A facelift, also known as rhytidectomy, is an operation to lift the facial skin and underlying muscles, so that the face has a tighter, smoother and consequently younger appearance.

In a traditional facelift the surgeon will make a surgical incision right around the hairline, past the front of the ear and sometimes under the chin, then carefully remove excess skin and fat and tightening the muscles.
The main difference between minimal access cranial suspension (MACS) and the traditional method is that the incisions are smaller and the tightening of facial muscles and removal of excess fat is done through these small incisions. Excess fat can also be removed using this procedure.

Neck lift surgery involves the removal of excess skin and fatty tissue, leaving the skin around the area of the neck and jaw smoother and more defined. During surgery loose or sagging skin is removed or tightened. Fatty tissue may also be removed with liposuction. Vertical bands and lines can be eliminated using platysmaplasty; a procedure which involves making small incisions under the chin or behind the ears to tighten the muscles of the neck.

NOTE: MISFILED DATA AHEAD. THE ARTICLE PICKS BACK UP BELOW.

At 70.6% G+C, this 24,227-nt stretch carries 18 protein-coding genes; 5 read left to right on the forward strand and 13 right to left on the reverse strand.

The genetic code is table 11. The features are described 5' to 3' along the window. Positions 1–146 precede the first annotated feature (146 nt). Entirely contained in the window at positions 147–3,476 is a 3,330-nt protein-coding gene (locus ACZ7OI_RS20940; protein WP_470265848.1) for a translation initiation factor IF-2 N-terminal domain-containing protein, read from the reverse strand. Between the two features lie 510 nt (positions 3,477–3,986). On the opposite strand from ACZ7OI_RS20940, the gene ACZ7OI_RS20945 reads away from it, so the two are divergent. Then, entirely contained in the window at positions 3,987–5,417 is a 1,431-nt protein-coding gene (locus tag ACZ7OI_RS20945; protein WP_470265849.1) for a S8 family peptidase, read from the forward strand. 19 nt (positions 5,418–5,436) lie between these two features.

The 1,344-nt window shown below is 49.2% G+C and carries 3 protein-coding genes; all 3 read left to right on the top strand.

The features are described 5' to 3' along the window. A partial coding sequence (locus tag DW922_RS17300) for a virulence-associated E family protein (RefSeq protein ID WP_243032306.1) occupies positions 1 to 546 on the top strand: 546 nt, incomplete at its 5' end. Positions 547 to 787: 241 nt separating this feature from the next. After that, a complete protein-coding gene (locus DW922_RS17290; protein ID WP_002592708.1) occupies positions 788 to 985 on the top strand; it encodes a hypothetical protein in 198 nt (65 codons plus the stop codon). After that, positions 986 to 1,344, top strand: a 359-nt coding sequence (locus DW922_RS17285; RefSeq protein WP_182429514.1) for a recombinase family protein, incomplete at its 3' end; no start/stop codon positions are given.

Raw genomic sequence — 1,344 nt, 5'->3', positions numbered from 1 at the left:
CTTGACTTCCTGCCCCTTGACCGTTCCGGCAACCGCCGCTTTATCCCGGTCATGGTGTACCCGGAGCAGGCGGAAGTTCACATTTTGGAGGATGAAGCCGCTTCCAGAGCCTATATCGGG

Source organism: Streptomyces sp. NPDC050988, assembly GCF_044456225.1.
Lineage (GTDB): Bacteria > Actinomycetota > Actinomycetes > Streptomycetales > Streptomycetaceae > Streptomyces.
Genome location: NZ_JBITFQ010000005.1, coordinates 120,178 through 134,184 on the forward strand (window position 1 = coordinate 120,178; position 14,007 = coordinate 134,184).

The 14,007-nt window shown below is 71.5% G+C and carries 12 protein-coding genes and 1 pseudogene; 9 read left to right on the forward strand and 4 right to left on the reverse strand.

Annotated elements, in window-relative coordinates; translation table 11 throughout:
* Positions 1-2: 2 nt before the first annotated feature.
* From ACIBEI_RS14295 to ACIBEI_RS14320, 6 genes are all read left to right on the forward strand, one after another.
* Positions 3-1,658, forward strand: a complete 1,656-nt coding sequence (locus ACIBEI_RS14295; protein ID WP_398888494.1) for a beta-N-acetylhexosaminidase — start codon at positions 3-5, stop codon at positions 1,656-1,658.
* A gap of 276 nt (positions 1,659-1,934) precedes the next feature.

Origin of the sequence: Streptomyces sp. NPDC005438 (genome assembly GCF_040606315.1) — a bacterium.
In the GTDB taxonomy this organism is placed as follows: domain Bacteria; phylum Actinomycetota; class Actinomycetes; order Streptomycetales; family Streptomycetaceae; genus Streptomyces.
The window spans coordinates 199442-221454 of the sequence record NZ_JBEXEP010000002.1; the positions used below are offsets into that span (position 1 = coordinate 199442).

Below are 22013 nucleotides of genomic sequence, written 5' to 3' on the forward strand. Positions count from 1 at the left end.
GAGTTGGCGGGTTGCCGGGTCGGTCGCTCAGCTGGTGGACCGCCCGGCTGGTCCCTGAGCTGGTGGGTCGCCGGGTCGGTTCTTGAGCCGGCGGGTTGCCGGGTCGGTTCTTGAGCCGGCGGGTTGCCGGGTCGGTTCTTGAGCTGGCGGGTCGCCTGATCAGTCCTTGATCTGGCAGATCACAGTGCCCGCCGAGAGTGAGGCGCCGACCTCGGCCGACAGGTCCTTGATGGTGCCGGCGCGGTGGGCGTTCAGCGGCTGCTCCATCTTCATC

A brow lift smoothes out frown lines and wrinkles on the forehead and between the eyes to give a younger, less serious appearance. Also known as a forehead lift, this procedure raises the brows and lifts the eyelids to open up the area around the eyes. In a coronal brow lift, excess skin is removed through a cut across the top of the scalp, hidden within the hair. The muscles that cause frown lines are shortened and the eyebrows are lifted.
Alternatively keyhole surgery can be performed using special surgical instruments inserted through tiny cuts in the hairline. The muscles that cause frown lines can be reduced and there is minimal scarring.

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